Diopsys NOVA Vision Testing System This instrument provides our office with painless, non-invasive vision tests that utilize electrophysiological technology, including Visual Evoked Potential (VEP) and pattern Electroretinography (ERG).
Visual Evoked Potential (VEP) VEP measures the electrical activity in the vision system. When light from an image enters your eye, it is converted into electrical energy at the retina and travels through the optic nerve to the visual cortex of the brain which processes vision. The Diopsys NOVA-VEP test measures the strength of the signal reaching your visual cortex and how fast it gets there.
Pattern Electroretinography (ERG) ERG measures the function of your retina- the light-sensitive layer at the back of your eye. When light from an image enters the eye, it is converted into electrical energy by specialized cells in the retina. These cells send electrical impulses through the optic nerve to the brain where the image is processed. The Diopsys NOVA-ERG test records how well the cells of the retina are conveying electrical impulses within the eye.
Zeiss Humphrey Visual Field Analyzer This instrument is a key component in measuring a patient's subjective visual field changes. In other words, this instrument allows our doctors to understand how glaucoma or other disease processes affect what a patient is actually able to see. This instrument can help to distinguish glaucomatous damage from visual field changes due to other processes.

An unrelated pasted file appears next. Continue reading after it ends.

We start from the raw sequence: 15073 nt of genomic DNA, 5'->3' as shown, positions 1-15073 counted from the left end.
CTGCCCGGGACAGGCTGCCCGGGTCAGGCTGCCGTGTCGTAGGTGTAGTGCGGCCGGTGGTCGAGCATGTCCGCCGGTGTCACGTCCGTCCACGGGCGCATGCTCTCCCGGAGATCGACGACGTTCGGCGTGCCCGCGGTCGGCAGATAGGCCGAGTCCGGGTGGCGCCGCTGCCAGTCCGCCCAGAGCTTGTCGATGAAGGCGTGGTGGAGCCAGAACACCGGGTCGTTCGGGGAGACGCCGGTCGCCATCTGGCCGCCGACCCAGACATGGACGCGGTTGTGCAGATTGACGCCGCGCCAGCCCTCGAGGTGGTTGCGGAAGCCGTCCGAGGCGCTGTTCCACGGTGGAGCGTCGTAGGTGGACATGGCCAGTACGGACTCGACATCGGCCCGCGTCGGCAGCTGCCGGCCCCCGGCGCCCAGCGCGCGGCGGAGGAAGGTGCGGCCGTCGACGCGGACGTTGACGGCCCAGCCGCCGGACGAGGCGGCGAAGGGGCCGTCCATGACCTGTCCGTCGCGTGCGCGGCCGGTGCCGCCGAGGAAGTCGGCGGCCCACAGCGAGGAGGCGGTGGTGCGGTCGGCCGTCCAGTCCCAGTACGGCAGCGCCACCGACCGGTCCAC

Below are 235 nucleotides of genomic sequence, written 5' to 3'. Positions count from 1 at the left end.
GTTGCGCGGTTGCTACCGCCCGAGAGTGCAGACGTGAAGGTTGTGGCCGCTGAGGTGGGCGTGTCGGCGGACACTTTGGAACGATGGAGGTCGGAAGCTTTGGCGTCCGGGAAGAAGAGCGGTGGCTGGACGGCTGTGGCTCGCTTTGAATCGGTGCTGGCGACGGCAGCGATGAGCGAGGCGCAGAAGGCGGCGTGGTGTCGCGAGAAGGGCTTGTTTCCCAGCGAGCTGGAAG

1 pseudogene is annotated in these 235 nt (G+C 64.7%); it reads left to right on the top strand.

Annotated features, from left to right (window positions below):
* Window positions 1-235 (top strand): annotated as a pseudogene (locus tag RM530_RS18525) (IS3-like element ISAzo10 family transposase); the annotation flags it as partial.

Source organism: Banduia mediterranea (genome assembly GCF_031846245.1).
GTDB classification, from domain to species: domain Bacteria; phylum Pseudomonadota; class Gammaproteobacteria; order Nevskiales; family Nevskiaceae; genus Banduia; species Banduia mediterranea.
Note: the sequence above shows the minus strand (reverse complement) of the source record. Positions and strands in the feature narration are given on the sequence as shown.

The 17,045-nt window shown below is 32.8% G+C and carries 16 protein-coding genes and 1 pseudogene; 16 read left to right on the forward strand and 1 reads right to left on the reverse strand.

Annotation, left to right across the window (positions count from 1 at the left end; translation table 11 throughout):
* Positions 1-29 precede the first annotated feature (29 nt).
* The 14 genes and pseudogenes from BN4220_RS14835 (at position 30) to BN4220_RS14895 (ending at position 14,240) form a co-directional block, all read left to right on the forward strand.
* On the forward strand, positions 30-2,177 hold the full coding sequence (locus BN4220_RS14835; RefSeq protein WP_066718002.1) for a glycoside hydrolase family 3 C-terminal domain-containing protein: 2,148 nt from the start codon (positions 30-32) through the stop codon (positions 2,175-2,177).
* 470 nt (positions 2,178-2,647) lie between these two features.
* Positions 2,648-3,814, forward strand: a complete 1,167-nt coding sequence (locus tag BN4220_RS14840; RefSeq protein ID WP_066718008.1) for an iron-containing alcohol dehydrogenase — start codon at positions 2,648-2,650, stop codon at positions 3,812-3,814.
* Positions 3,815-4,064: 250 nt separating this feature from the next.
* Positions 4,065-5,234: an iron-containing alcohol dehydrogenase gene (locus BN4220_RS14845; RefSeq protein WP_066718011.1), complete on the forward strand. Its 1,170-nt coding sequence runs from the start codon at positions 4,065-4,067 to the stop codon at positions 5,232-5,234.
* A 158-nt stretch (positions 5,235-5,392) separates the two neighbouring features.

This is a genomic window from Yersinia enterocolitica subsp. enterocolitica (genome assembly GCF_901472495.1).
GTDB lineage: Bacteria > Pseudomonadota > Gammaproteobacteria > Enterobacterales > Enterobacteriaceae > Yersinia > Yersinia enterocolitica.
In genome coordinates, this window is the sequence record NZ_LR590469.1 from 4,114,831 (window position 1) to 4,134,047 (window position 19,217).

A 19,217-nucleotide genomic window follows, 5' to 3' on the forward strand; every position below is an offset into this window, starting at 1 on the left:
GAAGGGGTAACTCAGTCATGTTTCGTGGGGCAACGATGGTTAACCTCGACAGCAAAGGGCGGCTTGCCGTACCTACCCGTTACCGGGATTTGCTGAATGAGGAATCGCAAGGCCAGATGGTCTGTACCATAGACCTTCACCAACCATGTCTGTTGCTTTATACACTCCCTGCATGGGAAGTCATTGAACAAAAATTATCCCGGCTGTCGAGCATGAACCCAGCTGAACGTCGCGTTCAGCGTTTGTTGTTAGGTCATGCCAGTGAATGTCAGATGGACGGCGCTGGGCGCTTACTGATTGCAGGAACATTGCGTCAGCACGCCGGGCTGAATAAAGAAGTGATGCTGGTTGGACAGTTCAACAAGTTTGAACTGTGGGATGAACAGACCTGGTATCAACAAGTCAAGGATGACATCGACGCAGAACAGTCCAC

Heidelberg Optical Coherence Tomographer This instrument is a sensitive indicator of retinal nerve fiber layer loss. In other words, this instrument helps our doctors know changes are taking place in the back of a patient's eye prior to the patient noting actual vision changes. This instrument is capable of detecting nerve fiber layer loss long before it becomes apparent to a patient, and is very useful in tracking the effectiveness of a treatment regimen.
DGH Pachymeter This instrument is used to measure the thickness of a patient's cornea, which is the clear dome on the front of the eye. Corneal thickness is important in the diagnosis and treatment of glaucoma as it directly affects the intraocular pressure measurement done on office visits. Thin corneas are a risk factor for developing glaucoma, and must be taken into account by doctors when deciding what a "safe" intraocular pressure is for any given patient.
Dr. Holmes using the OCT on a patient.